The man known as Colombia's "emerald czar" survived at least two assassination attempts and avoided criminal conviction despite being prosecuted for allegedly forming far-right militias.
What finally felled Victor Carranza was lung cancer, with officials announcing the death of the mustachioed emerald magnate on Thursday at Bogota's top hospital, Fundacion Santa Fe, at age 77.
Carranza, one of Colombia's biggest landowners, built his fortune after discovering his first emerald mine as a boy in the late 1940s.
"I've been fortunate," he would say. "The emeralds call me."
In a 2010 interview with the newspaper El Espectador, Carranza said his father died when he was two years old. "We were left without protection, five siblings and my mother. We had a small farm and we were very poor. It fell to me to get things going."
A loquacious, gravel-voiced man of humble origins but deep political connections, Carranza fought three power struggles for control of the sector beginning in the 1960s.
The fighting left nearly 5,000 people dead while Carranza amassed a private army, say the authors of a 2012 biography, leftist Rep. Ivan Cepeda and Rev. Javier Giraldo, a Jesuit priest.
In the 1990s, Carranza began to extend his holdings outside the central state of Boyaca where the emerald industry is concentrated, buying properties in the eastern plains around Puerto Lopez.
It was there that he allegedly deepened support for the paramilitary militias that are blamed for the lion's share of killings in Colombia's decades-old dirty war.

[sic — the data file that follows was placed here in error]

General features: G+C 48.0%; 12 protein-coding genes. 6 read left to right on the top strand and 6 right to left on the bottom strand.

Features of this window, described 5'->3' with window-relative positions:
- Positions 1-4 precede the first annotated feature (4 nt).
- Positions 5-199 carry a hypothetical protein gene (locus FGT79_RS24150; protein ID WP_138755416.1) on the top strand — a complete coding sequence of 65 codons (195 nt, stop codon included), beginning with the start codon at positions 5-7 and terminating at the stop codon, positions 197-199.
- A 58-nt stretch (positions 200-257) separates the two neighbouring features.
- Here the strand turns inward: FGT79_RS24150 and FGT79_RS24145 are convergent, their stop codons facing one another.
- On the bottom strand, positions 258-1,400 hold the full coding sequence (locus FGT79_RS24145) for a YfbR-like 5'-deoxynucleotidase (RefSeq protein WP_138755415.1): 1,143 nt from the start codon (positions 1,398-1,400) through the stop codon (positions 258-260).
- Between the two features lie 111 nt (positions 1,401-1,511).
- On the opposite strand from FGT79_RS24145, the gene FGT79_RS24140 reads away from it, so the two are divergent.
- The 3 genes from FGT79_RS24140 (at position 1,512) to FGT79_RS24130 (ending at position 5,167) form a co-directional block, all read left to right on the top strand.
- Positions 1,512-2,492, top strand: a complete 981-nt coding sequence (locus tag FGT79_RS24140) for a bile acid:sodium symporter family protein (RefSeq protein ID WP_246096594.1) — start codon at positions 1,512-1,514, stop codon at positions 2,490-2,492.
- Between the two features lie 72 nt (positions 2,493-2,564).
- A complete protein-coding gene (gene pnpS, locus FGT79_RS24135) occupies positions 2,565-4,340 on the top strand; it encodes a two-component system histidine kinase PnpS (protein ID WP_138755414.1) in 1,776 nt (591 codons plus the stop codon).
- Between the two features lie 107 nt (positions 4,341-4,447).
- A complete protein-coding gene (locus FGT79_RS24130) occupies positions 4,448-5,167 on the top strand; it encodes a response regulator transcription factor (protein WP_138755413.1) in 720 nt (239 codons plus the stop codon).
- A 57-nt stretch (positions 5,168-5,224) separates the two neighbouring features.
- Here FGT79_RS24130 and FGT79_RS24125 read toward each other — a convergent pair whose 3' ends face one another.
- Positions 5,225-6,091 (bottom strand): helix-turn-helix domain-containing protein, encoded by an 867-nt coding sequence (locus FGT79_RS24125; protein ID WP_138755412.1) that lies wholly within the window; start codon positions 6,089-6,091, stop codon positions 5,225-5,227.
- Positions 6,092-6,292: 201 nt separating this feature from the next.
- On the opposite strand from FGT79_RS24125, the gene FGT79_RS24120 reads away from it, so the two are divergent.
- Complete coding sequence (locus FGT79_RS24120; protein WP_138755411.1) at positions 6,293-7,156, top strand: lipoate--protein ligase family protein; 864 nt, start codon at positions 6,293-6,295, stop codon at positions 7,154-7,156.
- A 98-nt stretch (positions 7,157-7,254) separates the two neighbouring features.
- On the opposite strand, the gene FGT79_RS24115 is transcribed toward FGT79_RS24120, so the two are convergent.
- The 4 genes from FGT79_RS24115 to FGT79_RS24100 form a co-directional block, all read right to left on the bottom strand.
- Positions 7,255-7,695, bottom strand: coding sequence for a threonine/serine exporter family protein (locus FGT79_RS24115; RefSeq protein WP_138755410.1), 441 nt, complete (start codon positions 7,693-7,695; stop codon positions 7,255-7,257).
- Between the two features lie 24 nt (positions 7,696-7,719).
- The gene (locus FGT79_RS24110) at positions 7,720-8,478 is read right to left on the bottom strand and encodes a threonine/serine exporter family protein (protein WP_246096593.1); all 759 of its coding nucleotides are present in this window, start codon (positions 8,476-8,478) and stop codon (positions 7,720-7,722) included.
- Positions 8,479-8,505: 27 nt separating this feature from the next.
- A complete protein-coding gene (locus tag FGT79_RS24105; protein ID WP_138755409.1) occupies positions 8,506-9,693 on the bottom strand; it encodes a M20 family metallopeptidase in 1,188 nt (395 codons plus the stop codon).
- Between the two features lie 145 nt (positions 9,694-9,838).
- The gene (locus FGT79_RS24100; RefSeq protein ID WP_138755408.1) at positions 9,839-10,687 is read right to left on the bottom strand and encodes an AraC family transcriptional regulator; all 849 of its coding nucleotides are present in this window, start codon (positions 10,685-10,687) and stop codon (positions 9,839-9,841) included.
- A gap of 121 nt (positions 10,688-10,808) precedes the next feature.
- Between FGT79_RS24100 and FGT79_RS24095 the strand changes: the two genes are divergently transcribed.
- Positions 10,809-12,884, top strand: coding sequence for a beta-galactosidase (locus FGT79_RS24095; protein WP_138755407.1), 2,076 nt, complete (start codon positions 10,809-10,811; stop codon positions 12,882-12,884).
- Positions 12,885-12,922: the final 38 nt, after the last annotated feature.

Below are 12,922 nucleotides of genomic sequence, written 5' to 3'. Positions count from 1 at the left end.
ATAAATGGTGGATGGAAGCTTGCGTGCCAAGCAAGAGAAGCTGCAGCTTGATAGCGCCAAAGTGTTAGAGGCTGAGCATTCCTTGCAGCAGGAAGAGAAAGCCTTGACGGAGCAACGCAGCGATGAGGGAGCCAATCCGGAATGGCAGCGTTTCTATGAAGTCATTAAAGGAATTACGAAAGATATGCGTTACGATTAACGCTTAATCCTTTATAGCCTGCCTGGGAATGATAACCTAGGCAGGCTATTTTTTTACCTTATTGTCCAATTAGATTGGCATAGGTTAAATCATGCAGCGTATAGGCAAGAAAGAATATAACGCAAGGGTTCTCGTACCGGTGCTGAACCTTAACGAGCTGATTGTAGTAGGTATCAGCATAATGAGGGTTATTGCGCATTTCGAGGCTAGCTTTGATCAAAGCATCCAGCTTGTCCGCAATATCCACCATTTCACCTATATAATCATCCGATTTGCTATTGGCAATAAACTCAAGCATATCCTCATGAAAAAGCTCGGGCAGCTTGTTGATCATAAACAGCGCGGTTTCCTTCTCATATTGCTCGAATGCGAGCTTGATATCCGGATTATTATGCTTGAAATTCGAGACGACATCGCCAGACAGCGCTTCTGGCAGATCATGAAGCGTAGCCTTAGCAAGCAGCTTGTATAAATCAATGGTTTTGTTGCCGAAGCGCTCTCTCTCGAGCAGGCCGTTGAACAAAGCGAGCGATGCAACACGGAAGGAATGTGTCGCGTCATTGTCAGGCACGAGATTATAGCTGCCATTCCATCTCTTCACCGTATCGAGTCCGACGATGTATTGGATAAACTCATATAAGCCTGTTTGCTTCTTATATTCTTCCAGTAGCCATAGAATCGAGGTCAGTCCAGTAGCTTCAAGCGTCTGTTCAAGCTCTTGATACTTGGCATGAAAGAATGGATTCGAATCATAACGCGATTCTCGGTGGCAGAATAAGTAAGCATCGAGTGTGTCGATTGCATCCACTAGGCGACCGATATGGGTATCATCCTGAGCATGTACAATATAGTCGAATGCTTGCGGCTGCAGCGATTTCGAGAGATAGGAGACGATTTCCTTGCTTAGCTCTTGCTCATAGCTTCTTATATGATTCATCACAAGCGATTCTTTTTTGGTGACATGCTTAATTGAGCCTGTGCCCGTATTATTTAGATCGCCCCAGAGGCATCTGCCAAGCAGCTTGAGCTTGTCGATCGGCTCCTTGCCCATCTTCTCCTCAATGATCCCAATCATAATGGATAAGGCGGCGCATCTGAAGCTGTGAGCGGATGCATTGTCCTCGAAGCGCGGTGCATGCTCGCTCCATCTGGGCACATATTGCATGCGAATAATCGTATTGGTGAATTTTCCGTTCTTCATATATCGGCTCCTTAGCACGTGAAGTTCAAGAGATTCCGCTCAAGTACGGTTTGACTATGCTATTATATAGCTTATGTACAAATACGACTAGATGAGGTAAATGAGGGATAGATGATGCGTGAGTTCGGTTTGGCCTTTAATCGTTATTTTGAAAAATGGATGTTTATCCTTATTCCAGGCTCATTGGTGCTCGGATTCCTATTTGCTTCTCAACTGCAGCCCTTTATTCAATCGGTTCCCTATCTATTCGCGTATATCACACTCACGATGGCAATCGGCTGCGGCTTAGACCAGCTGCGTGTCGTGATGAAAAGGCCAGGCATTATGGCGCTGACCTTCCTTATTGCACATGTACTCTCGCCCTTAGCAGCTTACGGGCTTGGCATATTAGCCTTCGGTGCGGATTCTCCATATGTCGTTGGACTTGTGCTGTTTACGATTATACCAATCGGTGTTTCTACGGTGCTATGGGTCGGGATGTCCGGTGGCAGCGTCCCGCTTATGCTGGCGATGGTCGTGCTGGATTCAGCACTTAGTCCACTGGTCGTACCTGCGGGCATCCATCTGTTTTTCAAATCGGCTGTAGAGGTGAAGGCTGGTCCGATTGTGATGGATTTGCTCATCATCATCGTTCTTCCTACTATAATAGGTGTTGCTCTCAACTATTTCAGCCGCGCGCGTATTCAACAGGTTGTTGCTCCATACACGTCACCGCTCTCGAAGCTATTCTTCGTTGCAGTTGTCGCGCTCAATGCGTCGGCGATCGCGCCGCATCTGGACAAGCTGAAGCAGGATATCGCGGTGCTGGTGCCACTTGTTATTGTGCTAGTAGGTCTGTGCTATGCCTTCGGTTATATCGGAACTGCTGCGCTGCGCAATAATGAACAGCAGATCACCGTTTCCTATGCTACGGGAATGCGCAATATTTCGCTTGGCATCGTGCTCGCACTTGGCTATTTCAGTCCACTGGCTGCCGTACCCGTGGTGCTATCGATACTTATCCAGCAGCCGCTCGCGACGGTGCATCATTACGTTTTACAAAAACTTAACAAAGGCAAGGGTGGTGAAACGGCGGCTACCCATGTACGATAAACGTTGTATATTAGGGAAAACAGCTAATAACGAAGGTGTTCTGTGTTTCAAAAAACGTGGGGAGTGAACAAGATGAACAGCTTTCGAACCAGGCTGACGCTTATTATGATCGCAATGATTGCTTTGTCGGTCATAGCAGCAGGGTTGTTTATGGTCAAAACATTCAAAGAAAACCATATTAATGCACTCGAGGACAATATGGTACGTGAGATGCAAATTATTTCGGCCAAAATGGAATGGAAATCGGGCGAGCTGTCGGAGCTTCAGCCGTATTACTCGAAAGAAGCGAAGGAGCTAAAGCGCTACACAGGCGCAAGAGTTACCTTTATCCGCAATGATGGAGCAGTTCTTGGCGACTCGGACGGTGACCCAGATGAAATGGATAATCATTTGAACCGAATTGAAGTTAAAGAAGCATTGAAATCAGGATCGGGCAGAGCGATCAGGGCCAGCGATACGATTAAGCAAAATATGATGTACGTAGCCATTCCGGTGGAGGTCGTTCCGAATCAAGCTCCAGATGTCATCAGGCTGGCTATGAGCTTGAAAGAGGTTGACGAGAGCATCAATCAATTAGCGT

In 1998, Carranza was arrested and charged with kidnapping and forming illegal right-wing militias, which prosecutors have blamed for more than 50,000 killings over the past three decades.
Colombia's chief prosecutor at the time, Alfonso Gomez Mendez, told The Associated Press in an interview that he had no doubt Carranza was one of the paramilitaries' principal creators and backers.
Yet after three years in jail Carranza, whose lawyers included a former Supreme Court justice, was freed and the charges were dropped.
The following year, Alvaro Uribe was elected president and he made peace with the paramilitaries.
Several top paramilitary warlords who surrendered in exchange for reduced sentences identified Carranza as one of them.
One, Ivan Roberto Duque, said Carranza shouldn't have been called the "emerald czar" but rather "the czar of paramilitarism."
Cepeda, one of Carranza's biographers, said Carranza was long able to avoid prosecution because he could rely on "the families that have been governing this country."
Carranza was born Oct. 8, 1935 in Guateque, a temperate mountain town about 50 miles (80 kilometers) northeast of Bogota.
He is survived by his wife, Blanca, and five children.
Associated Press writer Frank Bajak contributed to this report from Caracas, Venezuela.